December 27, 2006
syllogisms to the rescue?
Professor James Boland of Regent University School of Law has written a provocative piece on Legal Writing Programs and Professionalism: Legal Writing Professors Can Join the Academic Club, 18 St. Thomas Law Review 711 (2006). Professor Boland argues that legal writing professors would be better integrated into the legal academy if they would teach the basics of syllogistic reasoning to their first-year legal writing students, become the in-house experts on syllogisms, and use a sophisticated understanding of syllogisms as the basis of their scholarship. If eliminating all the obstacles placed in the paths of legal writing professors were as easy as adding labels like "major premise" and "minor premise" to a few of the many modes of legal analysis we already teach in class and employ in our own scholarship, surely someone would have tried it by now. If no one has and Professor Boland is right, perhaps he will report periodically on his own efforts to succeed by relying on syllogisms.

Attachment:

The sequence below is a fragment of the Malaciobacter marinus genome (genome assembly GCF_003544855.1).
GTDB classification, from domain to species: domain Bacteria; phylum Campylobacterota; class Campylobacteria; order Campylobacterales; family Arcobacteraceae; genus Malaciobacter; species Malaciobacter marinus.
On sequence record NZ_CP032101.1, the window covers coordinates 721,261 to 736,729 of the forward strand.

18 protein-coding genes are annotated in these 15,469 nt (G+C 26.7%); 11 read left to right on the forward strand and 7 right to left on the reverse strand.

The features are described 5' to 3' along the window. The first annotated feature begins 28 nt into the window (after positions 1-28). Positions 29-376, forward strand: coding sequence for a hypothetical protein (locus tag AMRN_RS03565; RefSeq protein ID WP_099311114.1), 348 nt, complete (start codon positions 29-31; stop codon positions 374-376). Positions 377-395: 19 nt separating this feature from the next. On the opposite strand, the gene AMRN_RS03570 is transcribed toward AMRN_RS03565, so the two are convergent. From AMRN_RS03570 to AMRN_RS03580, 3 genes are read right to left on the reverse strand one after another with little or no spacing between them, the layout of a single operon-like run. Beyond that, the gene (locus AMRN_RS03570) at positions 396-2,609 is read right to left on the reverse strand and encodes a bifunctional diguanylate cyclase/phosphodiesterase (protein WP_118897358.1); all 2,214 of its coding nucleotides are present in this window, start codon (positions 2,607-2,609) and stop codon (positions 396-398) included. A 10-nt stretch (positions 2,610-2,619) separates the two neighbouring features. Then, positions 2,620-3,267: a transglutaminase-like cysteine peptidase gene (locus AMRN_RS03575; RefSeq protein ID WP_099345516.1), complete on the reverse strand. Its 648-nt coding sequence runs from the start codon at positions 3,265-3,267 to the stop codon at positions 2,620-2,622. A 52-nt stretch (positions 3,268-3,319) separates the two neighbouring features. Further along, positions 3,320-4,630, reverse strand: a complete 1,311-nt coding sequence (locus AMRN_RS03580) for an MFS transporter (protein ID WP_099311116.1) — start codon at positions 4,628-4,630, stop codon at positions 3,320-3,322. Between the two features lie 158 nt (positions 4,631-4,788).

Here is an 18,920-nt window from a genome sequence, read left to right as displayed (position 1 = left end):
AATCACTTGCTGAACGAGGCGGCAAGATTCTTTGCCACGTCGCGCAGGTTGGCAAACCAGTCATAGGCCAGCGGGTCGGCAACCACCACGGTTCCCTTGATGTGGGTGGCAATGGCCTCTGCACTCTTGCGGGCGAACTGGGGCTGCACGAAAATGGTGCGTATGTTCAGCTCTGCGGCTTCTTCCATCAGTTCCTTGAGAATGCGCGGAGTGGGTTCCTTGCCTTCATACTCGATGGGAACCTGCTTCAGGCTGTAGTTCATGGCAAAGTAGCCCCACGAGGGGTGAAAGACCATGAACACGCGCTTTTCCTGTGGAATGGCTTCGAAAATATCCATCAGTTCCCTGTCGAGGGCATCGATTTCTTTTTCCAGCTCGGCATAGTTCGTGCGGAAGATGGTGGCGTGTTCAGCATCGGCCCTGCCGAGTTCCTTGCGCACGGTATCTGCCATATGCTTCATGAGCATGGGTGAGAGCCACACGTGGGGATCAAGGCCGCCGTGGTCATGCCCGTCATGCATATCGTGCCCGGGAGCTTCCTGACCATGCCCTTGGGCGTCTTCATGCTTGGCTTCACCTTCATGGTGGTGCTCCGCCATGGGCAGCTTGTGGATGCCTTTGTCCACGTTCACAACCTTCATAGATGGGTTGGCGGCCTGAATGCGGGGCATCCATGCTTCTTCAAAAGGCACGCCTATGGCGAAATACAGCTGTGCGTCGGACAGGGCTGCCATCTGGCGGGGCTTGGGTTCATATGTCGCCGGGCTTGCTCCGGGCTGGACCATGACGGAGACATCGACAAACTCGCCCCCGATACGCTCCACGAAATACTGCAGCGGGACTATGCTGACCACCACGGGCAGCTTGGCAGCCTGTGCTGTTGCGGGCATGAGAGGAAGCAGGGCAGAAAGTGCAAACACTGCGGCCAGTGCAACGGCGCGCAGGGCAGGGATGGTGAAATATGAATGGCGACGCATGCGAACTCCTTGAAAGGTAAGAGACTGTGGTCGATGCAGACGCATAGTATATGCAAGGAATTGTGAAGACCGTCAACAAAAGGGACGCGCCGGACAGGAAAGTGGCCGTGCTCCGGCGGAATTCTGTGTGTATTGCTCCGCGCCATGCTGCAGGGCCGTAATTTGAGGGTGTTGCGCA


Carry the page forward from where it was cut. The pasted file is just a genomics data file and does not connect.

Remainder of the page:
December 27, 2006 | Permalink
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I teach a basic Aristotelian syllogism to teach legal writing in my book Scoring High on Bar Exam Essays. It works.
Posted by: Mary Campbell Gallagher, J.D., Ph.D. | Dec 27, 2006 12:02:44 PM